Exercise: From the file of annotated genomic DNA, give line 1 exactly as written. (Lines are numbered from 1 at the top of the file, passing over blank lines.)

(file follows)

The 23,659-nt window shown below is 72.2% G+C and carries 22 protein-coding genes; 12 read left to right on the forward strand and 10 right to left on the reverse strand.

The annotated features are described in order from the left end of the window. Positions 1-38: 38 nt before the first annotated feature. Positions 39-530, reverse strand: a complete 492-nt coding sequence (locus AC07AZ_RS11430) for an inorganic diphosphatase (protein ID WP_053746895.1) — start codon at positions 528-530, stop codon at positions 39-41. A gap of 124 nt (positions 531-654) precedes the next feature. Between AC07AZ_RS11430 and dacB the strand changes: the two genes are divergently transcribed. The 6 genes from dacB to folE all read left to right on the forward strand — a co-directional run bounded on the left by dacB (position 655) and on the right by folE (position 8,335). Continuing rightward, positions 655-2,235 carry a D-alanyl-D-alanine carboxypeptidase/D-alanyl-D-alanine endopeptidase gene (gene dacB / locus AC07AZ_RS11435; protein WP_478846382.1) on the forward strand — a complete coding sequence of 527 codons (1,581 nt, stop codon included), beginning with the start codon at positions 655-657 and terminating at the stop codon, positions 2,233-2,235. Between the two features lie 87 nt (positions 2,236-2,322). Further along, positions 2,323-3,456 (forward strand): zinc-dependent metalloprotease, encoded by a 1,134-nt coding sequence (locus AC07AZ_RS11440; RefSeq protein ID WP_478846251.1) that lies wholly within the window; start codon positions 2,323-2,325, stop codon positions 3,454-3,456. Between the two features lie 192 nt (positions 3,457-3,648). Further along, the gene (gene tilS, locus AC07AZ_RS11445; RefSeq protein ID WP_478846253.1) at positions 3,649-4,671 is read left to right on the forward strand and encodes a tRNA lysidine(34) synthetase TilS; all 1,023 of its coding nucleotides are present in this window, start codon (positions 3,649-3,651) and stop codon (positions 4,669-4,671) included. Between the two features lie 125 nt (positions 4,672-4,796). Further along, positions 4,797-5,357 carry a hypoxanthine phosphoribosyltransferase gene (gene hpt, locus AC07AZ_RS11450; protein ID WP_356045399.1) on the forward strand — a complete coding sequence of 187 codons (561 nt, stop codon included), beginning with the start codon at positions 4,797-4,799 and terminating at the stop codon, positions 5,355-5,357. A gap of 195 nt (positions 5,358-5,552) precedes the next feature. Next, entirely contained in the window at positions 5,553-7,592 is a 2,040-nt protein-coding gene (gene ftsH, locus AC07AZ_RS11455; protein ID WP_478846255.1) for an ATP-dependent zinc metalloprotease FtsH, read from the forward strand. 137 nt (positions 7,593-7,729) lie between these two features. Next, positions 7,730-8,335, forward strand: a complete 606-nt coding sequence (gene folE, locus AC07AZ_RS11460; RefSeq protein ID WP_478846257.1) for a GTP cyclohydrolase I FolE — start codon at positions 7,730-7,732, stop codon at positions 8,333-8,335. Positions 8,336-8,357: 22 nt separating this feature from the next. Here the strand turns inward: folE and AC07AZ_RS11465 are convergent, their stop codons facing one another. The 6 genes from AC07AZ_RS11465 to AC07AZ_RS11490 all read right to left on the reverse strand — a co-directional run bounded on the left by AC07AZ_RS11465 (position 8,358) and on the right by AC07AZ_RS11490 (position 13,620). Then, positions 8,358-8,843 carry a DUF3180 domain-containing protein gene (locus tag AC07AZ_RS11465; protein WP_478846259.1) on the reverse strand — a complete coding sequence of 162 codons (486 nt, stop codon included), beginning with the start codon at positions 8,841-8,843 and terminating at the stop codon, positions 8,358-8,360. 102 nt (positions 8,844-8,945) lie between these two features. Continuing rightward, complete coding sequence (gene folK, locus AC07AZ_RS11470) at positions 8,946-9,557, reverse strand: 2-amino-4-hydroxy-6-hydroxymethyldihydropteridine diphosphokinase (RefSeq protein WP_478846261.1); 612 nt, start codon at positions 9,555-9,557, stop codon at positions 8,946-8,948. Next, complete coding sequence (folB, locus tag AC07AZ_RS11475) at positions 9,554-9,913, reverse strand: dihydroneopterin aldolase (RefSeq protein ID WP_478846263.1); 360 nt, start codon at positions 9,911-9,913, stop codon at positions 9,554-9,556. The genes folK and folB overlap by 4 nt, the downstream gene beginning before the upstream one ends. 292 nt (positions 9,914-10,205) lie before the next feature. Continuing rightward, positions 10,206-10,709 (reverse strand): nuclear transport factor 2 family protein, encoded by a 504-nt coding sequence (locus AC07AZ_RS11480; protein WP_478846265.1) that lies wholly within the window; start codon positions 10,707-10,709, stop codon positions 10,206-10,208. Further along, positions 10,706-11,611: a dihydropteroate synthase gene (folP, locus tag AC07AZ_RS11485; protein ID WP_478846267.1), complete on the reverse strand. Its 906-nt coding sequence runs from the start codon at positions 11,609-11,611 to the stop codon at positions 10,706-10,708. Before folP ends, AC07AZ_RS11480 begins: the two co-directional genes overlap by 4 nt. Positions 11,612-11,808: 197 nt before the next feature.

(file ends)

The 23,659-nt window shown below is 72.2% G+C and carries 22 protein-coding genes; 12 read left to right on the forward strand and 10 right to left on the reverse strand.